“This is one of the largest single-day operations against the Mafia in the FBI’s history, both in terms of the number of defendants arrested and charged and the scope of the criminal activity that is alleged,” said U.S. Attorney General Eric Holder.
Holder was bragging to the mainstream media about the arrest of 127 wise guys this week, but I doubt that most readers were impressed. The Mafia is old news, and its mystique was waning even before Ray Liotta entered the witness protection program in Goodfellas.
If Holder was serious about enforcing the law and restoring the credibility of the Obama administration, he’d go after mobsters who have real clout, namely the ones that run Goldman Sachs, JP Morgan Chase, Citibank, AIG, et al. These truly fine citizens swindled state agencies, local governments and individual taxpayers on a scale that the Gambino, Genovese, Lucchese, and Bonanno crime families, even in their heyday, wouldn’t have dared attempt. The Wall Street gangs played a key role in starting the Great Recession.
Goodfellas was partly based on the Lufthansa heist, an audacious and unprecedented crime that netted mobsters about $6 million in 1978. Compare that job to one of the 21st-century Wall Street heists summarized last May by Daily Kos:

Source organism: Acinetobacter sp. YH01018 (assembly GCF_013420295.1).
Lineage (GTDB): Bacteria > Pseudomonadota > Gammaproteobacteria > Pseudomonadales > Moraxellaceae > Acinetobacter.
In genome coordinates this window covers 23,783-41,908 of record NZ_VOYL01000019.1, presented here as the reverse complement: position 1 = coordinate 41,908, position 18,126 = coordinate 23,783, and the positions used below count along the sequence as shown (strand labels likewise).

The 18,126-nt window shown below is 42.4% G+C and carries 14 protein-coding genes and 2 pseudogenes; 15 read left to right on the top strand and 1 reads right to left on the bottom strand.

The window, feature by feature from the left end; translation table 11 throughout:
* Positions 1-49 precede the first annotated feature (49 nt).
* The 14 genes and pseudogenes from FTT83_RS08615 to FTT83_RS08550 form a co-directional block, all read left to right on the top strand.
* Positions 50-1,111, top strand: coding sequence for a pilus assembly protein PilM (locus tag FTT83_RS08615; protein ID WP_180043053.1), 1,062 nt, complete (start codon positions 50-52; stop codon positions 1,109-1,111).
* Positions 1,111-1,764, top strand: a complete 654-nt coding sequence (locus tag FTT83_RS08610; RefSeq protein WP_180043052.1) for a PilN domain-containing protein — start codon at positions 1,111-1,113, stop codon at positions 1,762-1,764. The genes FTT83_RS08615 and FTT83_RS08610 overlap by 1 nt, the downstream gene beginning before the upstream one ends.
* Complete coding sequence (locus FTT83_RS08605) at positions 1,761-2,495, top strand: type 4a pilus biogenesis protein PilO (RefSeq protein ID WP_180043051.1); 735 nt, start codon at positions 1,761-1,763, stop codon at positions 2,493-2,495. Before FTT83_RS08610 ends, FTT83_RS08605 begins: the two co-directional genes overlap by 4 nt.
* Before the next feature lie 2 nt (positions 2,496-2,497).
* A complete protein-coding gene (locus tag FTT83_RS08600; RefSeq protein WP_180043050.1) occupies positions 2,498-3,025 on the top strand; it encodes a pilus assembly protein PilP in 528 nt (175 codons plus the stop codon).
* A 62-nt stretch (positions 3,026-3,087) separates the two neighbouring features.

In 2006 and 2007, Goldman Sachs Group peddled more than $40 billion in securities backed by at least 200,000 risky home mortgages, but never told the buyers it was secretly betting that a sharp drop in U.S. housing prices would send the value of those securities plummeting.
Many of the guys who pulled off the Lufthansa heist ended up killed or in jail. Goldman Sachs got a slap on the wrist for swindling clients and continues to rake in billions.
Sure, the crime families ran lucrative gambling and extortion operations, but does anyone think those were as damaging to the economy as the Wall Street rackets? I didn’t think so.
I’d love to see a newspaper photo of Sachs CEO Lloyd Blankfein being led into a precinct house, maybe with Styrofoam peanuts all over his suit, like Sherman McCoy in The Bonfire of the Vanities. But that sort of thing only happens in old novels and movies.